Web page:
Until just recently, an obscure Dutch agronomist held the patent for making pretty much anything out of teff flour, strangling Ethiopia’s ability to market and sell its millenia-old grain. The tale of how that happened — and how Ethiopia won back control of its staple crop — is an object lesson in how the worldwide practice of patenting agricultural products often harms those in the developing world.
In the case of teff, the Ethiopian Institute of Biodiversity Conservation partnered with a newly formed Dutch company called Health and Performance Food International (HPFI) in 2005. Ethiopia agreed to provide HPFI, run by agronomist Jans Roosjen, with a dozen varieties of teff, which would then be turned into products for the European market. Proceeds would be divided between the two entities.
The venture proved ahead of its time. The market for teff baked goods never materialized in Europe, and HPFI went bankrupt in 2009. Ethiopia received only 4,000 euros.
But HPFI had taken out a Dutch patent on teff in 2003 and one from the European Patent Office by 2007. Roosjen obtained the patents by arguing that he was storing and processing teff flour in a unique manner — a claim that was subsequently proved false.
Even after the company ceased to exist, the patents remained in Roosjen’s possession. He continued to market teff products with new companies that didn’t need to follow the terms of the original agreement with Ethiopia.
Ethiopia "found itself squeezed out of position to utilize its own teff genetic resources — for example, through collaboration with other foreign companies — in Europe and wherever else the teff patent might be granted,” wrote Regine Andersen and Tone Winge in a 2012 study of the case for the Fridtjof Nansen Institute, a Norwegian environmental research foundation.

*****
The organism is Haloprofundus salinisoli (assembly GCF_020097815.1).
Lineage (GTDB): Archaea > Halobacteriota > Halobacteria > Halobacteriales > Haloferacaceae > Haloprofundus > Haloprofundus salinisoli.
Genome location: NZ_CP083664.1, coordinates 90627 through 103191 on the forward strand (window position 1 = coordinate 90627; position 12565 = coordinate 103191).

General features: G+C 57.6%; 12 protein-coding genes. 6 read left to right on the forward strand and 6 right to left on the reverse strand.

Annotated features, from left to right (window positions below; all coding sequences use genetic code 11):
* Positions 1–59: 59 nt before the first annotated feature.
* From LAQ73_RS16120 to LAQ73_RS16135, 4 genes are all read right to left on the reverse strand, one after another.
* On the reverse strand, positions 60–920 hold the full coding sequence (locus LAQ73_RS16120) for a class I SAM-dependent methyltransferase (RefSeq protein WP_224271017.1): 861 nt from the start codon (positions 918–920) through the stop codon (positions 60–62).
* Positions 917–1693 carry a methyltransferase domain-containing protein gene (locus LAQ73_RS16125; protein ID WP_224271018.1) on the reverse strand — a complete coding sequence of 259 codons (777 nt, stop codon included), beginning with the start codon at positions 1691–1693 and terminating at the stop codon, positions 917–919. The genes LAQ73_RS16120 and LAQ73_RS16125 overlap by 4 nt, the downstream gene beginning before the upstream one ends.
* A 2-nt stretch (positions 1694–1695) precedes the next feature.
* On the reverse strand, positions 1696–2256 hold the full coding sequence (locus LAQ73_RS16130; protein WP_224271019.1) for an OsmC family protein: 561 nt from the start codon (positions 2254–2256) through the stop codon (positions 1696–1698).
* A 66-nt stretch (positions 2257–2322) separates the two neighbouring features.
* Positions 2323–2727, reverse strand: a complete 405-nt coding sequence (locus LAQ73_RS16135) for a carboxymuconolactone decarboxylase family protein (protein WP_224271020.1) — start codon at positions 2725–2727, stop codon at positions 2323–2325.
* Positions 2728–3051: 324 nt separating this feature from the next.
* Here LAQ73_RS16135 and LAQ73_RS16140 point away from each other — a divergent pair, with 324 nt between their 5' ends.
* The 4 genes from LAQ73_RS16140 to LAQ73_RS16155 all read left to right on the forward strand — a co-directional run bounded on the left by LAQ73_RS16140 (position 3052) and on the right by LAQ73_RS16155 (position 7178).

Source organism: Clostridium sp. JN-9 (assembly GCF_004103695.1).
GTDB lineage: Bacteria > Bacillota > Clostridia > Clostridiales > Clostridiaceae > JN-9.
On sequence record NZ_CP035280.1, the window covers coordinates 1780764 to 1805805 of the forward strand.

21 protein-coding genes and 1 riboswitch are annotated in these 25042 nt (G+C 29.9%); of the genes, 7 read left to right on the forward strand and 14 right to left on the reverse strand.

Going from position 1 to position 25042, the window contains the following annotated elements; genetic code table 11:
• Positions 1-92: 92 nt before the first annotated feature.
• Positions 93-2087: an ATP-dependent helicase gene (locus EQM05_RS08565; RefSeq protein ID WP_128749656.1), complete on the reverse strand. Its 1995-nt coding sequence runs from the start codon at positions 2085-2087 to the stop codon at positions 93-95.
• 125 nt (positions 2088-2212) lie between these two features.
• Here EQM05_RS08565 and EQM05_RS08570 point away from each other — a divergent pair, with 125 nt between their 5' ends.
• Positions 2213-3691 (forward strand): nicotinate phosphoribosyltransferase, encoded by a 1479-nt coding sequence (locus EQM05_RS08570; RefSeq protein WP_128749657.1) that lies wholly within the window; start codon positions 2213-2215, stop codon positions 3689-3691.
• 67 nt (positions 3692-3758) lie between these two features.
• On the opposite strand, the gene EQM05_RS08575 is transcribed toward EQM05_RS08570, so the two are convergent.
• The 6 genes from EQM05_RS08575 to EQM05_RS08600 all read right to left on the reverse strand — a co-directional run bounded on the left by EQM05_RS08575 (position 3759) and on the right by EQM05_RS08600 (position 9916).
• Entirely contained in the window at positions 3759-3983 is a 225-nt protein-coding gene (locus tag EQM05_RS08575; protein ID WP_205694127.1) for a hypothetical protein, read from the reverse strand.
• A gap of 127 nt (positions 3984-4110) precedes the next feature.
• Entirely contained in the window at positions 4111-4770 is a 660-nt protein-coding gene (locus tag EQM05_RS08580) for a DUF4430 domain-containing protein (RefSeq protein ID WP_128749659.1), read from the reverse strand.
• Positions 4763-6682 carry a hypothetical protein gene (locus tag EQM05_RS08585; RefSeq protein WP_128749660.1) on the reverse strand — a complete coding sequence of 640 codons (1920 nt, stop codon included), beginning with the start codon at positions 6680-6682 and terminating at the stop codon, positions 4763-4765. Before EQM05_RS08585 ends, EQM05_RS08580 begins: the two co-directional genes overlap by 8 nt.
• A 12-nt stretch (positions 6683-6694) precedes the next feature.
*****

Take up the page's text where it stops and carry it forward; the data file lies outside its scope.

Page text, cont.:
Such patent problems are increasingly common. With populations exploding and companies experimenting with high-yield plants, designing and patenting seeds has become a big business. A survey in the scientific journal Nature noted that three-quarters of plant DNA patents are held by private companies — half of them in the hands of 14 multinational corporations.
Andersen and Winge highlighted how countries can enter into such agreements without experienced negotiators or fully understanding the implications of patents.
According to the report, the Ethiopian side later concluded that “the company took advantage of the goodwill and trust of the Ethiopian negotiators, who were looking for a long-term relationship.”
Once the deal fell apart, the report concluded, “a financially poor developing country has few prospects of achieving justice, as long as there are no support measures from the side of the user countries.”
After years of trying to negotiate back the rights to its own grain, the Ethiopian attorney general’s office announced in May 2018 that it was filing a case against Roosjen at the International Court of Arbitration in Paris.
But it was a separate case that eventually broke Roosjen’s hold on teff. Bakels, another Dutch company, had been marketing its own teff baked goods. When Roosjen sued them for patent infringement, the Dutch patent office declared that Roosjen’s patent was void — a decision then backed up a court at The Hague. On Wednesday, the deadline for an appeal expired.
Outrage over the teff patents has bubbled continuously on Ethiopian social media, and Roosjen’s decision not to appeal was hailed as victory — even if it was partial one. While Ethiopia can once again market its teff in the Netherlands, Roosjen’s patents remain in force in Belgium, Germany, Britain, Austria and Italy.
The Ethiopian attorney general’s office has since issued a statement that the ruling was critical to its own efforts to one day restore its “full ownership of teff.”